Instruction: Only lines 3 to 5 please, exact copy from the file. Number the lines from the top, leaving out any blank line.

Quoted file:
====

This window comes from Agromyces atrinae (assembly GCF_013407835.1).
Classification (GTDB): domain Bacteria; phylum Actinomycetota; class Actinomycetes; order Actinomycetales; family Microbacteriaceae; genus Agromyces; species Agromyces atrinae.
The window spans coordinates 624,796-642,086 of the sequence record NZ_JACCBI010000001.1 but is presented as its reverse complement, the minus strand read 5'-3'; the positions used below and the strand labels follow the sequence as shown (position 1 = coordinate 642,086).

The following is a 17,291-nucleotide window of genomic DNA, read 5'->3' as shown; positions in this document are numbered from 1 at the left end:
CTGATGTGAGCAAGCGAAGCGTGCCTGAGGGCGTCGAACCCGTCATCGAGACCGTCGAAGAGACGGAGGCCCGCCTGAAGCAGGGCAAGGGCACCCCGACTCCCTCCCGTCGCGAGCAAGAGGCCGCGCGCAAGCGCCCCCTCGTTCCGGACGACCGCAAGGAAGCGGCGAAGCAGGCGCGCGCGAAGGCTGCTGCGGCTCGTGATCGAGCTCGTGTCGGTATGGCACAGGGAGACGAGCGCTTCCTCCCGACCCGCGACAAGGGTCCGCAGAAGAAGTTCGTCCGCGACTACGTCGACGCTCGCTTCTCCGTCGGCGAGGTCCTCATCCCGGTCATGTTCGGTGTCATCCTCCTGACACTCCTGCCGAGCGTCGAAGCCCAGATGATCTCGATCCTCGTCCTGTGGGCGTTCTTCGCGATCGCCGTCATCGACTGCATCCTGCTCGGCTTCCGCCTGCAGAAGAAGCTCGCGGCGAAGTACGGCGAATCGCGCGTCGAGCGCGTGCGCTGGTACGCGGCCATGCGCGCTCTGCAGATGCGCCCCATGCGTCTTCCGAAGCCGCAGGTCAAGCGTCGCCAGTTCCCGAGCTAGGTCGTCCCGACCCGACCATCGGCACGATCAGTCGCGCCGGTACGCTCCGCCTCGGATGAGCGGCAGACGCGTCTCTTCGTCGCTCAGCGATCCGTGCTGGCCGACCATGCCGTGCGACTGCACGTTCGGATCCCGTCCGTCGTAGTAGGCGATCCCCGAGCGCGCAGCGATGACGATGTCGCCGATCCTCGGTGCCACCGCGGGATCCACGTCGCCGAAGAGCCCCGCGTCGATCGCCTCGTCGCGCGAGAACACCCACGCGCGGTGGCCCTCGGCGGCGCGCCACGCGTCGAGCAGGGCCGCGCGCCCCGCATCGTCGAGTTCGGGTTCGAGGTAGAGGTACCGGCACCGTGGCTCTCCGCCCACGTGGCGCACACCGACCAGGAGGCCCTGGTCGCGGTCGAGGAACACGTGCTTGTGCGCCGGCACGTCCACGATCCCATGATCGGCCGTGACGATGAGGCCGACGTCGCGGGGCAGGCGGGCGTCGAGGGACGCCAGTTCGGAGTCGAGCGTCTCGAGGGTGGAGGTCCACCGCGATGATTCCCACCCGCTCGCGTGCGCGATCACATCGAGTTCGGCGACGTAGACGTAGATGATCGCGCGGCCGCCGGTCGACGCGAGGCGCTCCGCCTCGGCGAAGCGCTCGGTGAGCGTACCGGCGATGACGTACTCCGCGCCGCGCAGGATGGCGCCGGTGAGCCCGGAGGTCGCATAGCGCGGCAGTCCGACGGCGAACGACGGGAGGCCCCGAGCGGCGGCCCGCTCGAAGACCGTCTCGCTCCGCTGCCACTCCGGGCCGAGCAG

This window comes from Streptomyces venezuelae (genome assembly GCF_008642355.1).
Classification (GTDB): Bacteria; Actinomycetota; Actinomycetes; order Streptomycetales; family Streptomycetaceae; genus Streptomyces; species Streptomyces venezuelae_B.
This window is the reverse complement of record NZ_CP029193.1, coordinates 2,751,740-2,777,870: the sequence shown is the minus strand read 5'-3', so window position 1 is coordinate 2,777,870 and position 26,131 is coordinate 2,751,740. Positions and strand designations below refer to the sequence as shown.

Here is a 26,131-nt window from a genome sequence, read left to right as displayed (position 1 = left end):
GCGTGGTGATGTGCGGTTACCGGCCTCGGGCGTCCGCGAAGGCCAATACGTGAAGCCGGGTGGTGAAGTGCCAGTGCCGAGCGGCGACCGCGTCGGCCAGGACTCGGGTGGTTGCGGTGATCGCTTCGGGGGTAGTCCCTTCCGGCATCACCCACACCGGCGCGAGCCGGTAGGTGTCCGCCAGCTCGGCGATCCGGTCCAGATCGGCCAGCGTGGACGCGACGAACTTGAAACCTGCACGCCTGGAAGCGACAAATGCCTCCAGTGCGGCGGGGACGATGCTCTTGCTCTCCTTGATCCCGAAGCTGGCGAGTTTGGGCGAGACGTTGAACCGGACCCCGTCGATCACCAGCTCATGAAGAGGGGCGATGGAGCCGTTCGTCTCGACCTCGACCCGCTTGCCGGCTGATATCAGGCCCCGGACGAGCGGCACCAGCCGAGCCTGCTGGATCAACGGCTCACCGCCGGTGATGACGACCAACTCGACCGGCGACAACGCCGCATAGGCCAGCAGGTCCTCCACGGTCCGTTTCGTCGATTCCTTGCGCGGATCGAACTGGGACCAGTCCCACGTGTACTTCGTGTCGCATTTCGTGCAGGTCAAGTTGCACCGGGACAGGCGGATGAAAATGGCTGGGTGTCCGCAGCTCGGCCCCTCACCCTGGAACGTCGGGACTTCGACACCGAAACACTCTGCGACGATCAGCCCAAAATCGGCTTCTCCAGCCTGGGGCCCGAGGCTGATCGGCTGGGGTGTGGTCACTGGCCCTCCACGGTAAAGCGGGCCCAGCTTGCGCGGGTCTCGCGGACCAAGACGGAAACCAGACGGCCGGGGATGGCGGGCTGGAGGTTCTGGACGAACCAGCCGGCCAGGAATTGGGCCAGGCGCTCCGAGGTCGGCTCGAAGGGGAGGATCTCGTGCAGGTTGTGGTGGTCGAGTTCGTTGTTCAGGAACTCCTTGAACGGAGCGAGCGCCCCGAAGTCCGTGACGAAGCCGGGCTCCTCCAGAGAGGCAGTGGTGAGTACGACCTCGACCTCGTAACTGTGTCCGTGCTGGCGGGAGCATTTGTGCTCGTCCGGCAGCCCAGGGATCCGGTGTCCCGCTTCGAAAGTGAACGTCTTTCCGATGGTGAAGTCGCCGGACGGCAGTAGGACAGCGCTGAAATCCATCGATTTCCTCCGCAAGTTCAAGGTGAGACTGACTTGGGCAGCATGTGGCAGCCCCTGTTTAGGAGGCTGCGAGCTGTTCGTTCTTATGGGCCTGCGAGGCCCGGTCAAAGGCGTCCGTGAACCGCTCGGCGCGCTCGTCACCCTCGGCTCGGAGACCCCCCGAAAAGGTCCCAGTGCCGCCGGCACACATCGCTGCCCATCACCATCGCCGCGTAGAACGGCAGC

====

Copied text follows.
The window spans coordinates 624,796-642,086 of the sequence record NZ_JACCBI010000001.1 but is presented as its reverse complement, the minus strand read 5'-3'; the positions used below and the strand labels follow the sequence as shown (position 1 = coordinate 642,086).

The following is a 17,291-nucleotide window of genomic DNA, read 5'->3' as shown; positions in this document are numbered from 1 at the left end:
CTGATGTGAGCAAGCGAAGCGTGCCTGAGGGCGTCGAACCCGTCATCGAGACCGTCGAAGAGACGGAGGCCCGCCTGAAGCAGGGCAAGGGCACCCCGACTCCCTCCCGTCGCGAGCAAGAGGCCGCGCGCAAGCGCCCCCTCGTTCCGGACGACCGCAAGGAAGCGGCGAAGCAGGCGCGCGCGAAGGCTGCTGCGGCTCGTGATCGAGCTCGTGTCGGTATGGCACAGGGAGACGAGCGCTTCCTCCCGACCCGCGACAAGGGTCCGCAGAAGAAGTTCGTCCGCGACTACGTCGACGCTCGCTTCTCCGTCGGCGAGGTCCTCATCCCGGTCATGTTCGGTGTCATCCTCCTGACACTCCTGCCGAGCGTCGAAGCCCAGATGATCTCGATCCTCGTCCTGTGGGCGTTCTTCGCGATCGCCGTCATCGACTGCATCCTGCTCGGCTTCCGCCTGCAGAAGAAGCTCGCGGCGAAGTACGGCGAATCGCGCGTCGAGCGCGTGCGCTGGTACGCGGCCATGCGCGCTCTGCAGATGCGCCCCATGCGTCTTCCGAAGCCGCAGGTCAAGCGTCGCCAGTTCCCGAGCTAGGTCGTCCCGACCCGACCATCGGCACGATCAGTCGCGCCGGTACGCTCCGCCTCGGATGAGCGGCAGACGCGTCTCTTCGTCGCTCAGCGATCCGTGCTGGCCGACCATGCCGTGCGACTGCACGTTCGGATCCCGTCCGTCGTAGTAGGCGATCCCCGAGCGCGCAGCGATGACGATGTCGCCGATCCTCGGTGCCACCGCGGGATCCACGTCGCCGAAGAGCCCCGCGTCGATCGCCTCGTCGCGCGAGAACACCCACGCGCGGTGGCCCTCGGCGGCGCGCCACGCGTCGAGCAGGGCCGCGCGCCCCGCATCGTCGAGTTCGGGTTCGAGGTAGAGGTACCGGCACCGTGGCTCTCCGCCCACGTGGCGCACACCGACCAGGAGGCCCTGGTCGCGGTCGAGGAACACGTGCTTGTGCGCCGGCACGTCCACGATCCCATGATCGGCCGTGACGATGAGGCCGACGTCGCGGGGCAGGCGGGCGTCGAGGGACGCCAGTTCGGAGTCGAGCGTCTCGAGGGTGGAGGTCCACCGCGATGATTCCCACCCGCTCGCGTGCGCGATCACATCGAGTTCGGCGACGTAGACGTAGATGATCGCGCGGCCGCCGGTCGACGCGAGGCGCTCCGCCTCGGCGAAGCGCTCGGTGAGCGTACCGGCGATGACGTACTCCGCGCCGCGCAGGATGGCGCCGGTGAGCCCGGAGGTCGCATAGCGCGGCAGTCCGACGGCGAACGACGGGAGGCCCCGAGCGGCGGCCCGCTCGAAGACCGTCTCGCTCCGCTGCCACTCCGGGCCGAGCAG